Iodine in commercial edible iodized salts and assessment of iodine exposure in Sri Lanka Academic Article uri icon


  • BACKGROUND:Iodine is an essential micronutrient used by the thyroid gland in the production of thyroid hormones. Both excessive and insufficient iodine intakes can cause thyroid diseases thus harmful to the human body. Inadequate iodine intake by human body causes Iodine Deficiency Disorders (IDD) and hypothyroidism. Excessive iodine intake causes Iodine Induced Hyperthyroidism (IIH). Universal Salt Iodization (USI) is the most effective way of preventing IDD. This study determined the concentrations of iodine species in commercial edible salt products, the stability of iodine at different conditions and iodine exposure at the consumer level. METHODS:The iodine contents of six commercial edible iodized salts were determined qualitatively and quantitatively for both iodide and iodate. Thereafter, the first three products of highest iodine contents, the stability of iodide at exposed to air and heat was measured after 24 hours. Risk assessment of exposure was done at four levels considering the WHO estimation. RESULTS:Results revealed that all of the salt products have excess iodine that is above the fortification level of 15-30 mg kg(-1) level in Sri Lanka. Iodide stability was reduced at the average percentages of 13.1, 10.7 and 11.3. The iodate loss percentages were 0, 5.7 and 0 at open air. The iodide loss percentages at the temperature of 50 °C were 4.6, 7.8 and 8.6 while at 100 °C, loss percentages were 11.1, 11.4 and 15.9 for the same salt products. The iodine exposure at lower consumption during cooking ranged 244.4-432.2 μg/day while 325.9-576.3 μg/day for medium consumption, 407.4-720.4 μg/day for moderate high salt consumptions and 488.8-864.4 μg/day for high salt consumptions. As a total 95.8 % cases can cause IIH and only 4.1 % of them can provide optimal iodine nutrition in a population. Iodine exposure without cooking ranged 305.5-540.3 μg/day for low salt consumption, 407.4-720.4 μg/day for medium consumption and 509.2-900.5 μg/day for moderate high consumption and 611.1-1080.6 μg/day for high salt consumptions. CONCLUSIONS:All of the incidents (100 %) of consumption without cooking at the household level can cause excessive iodine intake and IIH in a population.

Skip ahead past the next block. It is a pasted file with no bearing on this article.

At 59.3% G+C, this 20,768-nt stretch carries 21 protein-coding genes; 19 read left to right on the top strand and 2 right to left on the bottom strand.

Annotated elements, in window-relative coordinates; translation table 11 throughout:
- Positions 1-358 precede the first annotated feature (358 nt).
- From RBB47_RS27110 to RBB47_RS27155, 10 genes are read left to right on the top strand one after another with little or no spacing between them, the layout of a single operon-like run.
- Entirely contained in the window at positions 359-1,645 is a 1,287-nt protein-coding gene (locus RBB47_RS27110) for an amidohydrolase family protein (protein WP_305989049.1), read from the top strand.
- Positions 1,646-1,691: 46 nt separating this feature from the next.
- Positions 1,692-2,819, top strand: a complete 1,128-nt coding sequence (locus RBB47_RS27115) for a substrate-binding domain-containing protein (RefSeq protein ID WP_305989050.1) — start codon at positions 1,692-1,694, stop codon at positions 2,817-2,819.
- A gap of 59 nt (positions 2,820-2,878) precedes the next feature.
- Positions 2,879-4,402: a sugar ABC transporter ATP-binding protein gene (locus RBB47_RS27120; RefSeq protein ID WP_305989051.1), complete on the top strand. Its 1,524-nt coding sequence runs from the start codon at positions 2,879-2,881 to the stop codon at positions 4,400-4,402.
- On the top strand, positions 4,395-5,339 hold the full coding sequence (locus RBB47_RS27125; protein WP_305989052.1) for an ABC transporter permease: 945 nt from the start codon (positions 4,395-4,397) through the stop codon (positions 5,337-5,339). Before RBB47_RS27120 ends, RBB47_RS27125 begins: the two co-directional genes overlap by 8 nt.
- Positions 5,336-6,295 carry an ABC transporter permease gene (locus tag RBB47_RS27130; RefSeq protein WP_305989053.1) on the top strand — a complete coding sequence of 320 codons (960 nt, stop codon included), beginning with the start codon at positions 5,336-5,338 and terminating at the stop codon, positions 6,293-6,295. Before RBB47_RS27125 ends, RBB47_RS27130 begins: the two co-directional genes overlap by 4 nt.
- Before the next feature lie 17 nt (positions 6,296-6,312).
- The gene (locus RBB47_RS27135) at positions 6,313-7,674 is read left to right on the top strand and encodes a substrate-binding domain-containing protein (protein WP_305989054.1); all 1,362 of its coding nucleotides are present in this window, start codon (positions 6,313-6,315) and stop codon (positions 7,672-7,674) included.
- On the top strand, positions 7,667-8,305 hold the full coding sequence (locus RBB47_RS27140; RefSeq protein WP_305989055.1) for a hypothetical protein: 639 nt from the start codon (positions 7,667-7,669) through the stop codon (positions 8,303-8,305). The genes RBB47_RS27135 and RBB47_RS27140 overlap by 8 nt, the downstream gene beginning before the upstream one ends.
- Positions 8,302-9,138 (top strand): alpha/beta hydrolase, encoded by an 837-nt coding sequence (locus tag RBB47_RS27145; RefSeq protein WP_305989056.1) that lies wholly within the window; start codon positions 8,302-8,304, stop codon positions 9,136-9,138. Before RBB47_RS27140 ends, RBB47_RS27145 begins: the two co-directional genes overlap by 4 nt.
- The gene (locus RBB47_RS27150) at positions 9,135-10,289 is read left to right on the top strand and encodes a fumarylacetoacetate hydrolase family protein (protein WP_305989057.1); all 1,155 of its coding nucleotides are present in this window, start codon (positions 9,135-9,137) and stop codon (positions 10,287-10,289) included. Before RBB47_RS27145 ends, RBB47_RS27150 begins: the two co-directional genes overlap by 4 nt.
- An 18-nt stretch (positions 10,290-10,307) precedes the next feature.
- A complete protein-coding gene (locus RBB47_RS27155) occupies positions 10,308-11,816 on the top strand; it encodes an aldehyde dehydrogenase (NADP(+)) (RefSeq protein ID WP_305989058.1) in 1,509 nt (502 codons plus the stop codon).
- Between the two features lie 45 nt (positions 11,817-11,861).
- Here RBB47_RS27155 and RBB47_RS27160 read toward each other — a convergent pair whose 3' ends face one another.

publication date

  • 2016